By ANN-MARIE KHOR
Photos by DAROLD WONG
MAKE no mistake: Latifah Hani Hamzah may have played the violin in a recital benefiting Engineers Without Borders Malaysia (EWBM), but she is certainly not playing second fiddle in the non-government volunteer organisation.
Latifah, a subsea engineer in an oil and gas company, plays an instrumental part in EWBM – both literally and figuratively. The 24-year-old is the inaugural president of the Malaysian chapter of Engineers Without Borders, which was founded in March 2013.
With 15 people currently actively involved with EWBM (mainly based in the Klang Valley and Sitiawan, Perak), Latifah certainly has high hopes for the organisation.
“I found out about Engineers Without Borders (EWB) from my time in college, but never had the opportunity to participate as the projects typically involved travelling to a far-off country for a few weeks in the middle of summer during my internships.
“So when I got home, I thought I’d use my energy and skills to help the community here,” she said, before learning that EWB did not exist in Malaysia.
As someone who genuinely found engineering fascinating, the Subang-born lass felt it was a shame that there was a distinct lack of enthusiasm for engineering in the country.
“I figured EWB could perhaps get people out doing some real-life, applied engineering and get them excited about it,” she said. With a few other like-minded friends, EWBM was born.
Last month, at the Damansara Performing Arts Centre (DPAC) in Damansara Perdana, Selangor, she impressed the full-house crowd with her passion on the violin, accompanied by Wong Yat Sheng’s deft tinkling on the piano.
“She may be an engineer by profession, but she is very experienced, and you can definitely feel her passion for music,” said Wong, a professional violinist and pianist, who added that while he has had his share of recital performances in the past, this was his first time performing in front of such a large crowd.
The Puchong-based piano teacher also noted it was his first time performing with Latifah, although he has worked with many other soloists before.
So, why did EWBM choose to raise funds through a music recital anyway?
“A violin and piano recital allowed me to use my passion for music to raise funds for our fledgling initiative.
“I have done recitals before, too, so this seemed like a somewhat manageable first step,” she said.
According to Latifah, the recital also seemed like a neat way to introduce EWBM to a wider audience, as compared to the strictly engineering one it would typically appeal to.
The recital was a resounding success, too, as they ended up raising RM10,638.50, exceeding their initial target of RM10,000.
Latifah, who graduated with a degree in Mechanical Engineering with minors in Music and Energy Studies at the Massachusetts Institute of Technology two years ago, pointed out that it hadn’t been smooth sailing in the months leading up to the recital.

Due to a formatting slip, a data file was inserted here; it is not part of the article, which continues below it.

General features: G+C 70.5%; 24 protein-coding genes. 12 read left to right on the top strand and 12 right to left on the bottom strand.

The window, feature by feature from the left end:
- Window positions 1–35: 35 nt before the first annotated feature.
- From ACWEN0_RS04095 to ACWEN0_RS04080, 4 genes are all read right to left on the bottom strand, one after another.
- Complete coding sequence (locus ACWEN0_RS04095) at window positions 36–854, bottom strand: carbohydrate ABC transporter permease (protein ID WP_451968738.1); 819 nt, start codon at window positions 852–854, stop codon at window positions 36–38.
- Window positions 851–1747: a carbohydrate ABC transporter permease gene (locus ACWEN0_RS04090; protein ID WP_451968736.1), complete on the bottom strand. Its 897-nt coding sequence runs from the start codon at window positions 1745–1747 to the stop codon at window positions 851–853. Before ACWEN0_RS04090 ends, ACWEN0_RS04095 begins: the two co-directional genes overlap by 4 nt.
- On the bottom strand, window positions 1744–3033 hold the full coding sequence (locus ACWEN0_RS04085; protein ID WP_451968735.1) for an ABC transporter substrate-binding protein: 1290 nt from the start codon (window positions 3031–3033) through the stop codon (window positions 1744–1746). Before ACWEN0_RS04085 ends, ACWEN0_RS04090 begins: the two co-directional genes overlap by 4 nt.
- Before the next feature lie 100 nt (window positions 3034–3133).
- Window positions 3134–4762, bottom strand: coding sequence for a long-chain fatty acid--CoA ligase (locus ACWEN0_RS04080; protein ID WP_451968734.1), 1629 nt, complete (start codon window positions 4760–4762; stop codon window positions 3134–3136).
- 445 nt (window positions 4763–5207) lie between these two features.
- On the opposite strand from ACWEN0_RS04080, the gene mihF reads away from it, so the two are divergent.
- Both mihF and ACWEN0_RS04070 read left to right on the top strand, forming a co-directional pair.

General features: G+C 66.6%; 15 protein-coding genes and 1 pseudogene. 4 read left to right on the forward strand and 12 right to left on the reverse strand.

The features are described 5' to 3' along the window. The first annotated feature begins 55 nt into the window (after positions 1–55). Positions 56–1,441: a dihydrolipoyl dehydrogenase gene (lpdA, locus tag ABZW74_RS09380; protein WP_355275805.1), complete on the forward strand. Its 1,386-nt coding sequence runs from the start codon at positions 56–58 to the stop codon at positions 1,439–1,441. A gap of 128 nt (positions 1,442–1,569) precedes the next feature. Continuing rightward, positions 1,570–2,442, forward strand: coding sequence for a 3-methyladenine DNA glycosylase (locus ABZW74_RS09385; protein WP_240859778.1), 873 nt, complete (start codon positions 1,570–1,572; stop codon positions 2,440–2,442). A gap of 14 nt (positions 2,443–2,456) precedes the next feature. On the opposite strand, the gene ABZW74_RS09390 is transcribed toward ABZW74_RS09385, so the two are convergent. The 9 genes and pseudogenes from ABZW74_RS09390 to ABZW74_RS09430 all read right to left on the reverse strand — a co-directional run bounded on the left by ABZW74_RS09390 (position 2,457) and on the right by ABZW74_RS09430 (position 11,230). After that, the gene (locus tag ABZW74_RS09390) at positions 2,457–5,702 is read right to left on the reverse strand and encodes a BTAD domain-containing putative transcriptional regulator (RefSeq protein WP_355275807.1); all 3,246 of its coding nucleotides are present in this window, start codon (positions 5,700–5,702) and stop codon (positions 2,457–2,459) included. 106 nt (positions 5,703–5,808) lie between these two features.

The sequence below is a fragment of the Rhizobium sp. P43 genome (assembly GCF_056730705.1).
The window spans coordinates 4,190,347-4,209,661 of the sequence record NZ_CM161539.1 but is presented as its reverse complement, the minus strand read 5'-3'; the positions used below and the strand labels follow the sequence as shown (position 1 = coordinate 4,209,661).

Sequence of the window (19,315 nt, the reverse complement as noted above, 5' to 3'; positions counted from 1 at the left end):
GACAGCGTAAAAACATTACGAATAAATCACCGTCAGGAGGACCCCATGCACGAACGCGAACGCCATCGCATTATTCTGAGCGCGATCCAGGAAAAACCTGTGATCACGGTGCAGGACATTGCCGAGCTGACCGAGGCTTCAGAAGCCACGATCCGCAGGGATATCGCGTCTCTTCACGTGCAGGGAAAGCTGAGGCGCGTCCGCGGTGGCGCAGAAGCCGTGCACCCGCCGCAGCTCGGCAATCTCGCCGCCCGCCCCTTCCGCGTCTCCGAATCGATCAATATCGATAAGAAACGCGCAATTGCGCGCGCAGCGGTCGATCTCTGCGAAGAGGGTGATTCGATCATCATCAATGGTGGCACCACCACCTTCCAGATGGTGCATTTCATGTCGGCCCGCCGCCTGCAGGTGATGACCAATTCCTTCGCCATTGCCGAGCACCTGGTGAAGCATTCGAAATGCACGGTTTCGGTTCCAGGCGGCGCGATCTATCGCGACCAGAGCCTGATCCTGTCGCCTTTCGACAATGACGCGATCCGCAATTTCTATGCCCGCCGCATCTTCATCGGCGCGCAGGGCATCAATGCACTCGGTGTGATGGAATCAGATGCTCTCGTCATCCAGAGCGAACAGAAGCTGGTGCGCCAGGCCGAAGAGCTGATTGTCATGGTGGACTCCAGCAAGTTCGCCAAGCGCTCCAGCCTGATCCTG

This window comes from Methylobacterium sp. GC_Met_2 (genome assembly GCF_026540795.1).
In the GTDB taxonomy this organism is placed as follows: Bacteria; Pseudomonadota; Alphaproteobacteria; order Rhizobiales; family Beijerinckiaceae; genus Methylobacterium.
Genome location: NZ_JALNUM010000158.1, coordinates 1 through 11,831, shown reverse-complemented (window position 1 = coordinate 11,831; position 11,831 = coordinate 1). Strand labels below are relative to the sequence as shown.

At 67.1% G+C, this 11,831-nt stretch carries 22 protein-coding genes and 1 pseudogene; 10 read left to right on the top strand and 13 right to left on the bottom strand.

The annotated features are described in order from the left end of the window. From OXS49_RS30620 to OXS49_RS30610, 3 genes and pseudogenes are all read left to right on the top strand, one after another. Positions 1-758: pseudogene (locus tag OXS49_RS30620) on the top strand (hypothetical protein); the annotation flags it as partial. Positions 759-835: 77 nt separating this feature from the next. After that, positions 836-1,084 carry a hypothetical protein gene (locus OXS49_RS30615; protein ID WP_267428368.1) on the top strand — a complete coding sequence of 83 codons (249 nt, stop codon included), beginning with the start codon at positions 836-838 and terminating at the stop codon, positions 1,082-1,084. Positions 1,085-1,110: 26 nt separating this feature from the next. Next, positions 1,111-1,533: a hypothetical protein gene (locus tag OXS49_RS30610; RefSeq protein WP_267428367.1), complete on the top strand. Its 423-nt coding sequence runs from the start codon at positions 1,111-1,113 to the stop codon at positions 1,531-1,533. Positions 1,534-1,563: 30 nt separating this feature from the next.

“It was definitely tricky, juggling work and practising for the recital,” confessed Latifah, adding that she pretty much had no social or sporting life leading up to the recital.
“I even had to take my violin on all my business trips because I couldn’t afford to go a few days without practising!” said Latifah. “But the biggest challenge is definitely looking for projects, because we’re trying to look for engineering problems in the community that we can help solve. Finding the right kind of project is not easy.
“We don’t want to be just a fund-raising organisation or one that simply does service, but we don’t have the resources to do long-term engineering research projects as of now.”
Nonetheless, Latifah said EWBM has been able to start working on some cool projects, which is a good starting point considering it is newly instituted and volunteer-based.
EWBM is the second Engineers Without Borders organisation to be established in South East Asia, with the first being in Cambodia. Although affiliated with Engineers Without Borders International, funds are an issue when it comes to facilitating projects.
The organisation is currently undertaking two main projects – building a hydrotherapy pool for disabled children at the Persatuan Kebajikan Orang Cacat Manjung, Sitiawan and a series of one-day classes and field visits for underprivileged secondary school students on engineering topics. Other projects in consideration include a water system for an orang asli community, a school for children with special needs and an animal shelter.
Latifah said the organisation is currently looking into a range of options, from fund-raising dinners and jumble sales to applying for grants, in order to obtain more funds for their initiatives.
“We’ll start with baby steps for now and see how things go. Hopefully we’ll get to raise funds with more concerts!” she jested.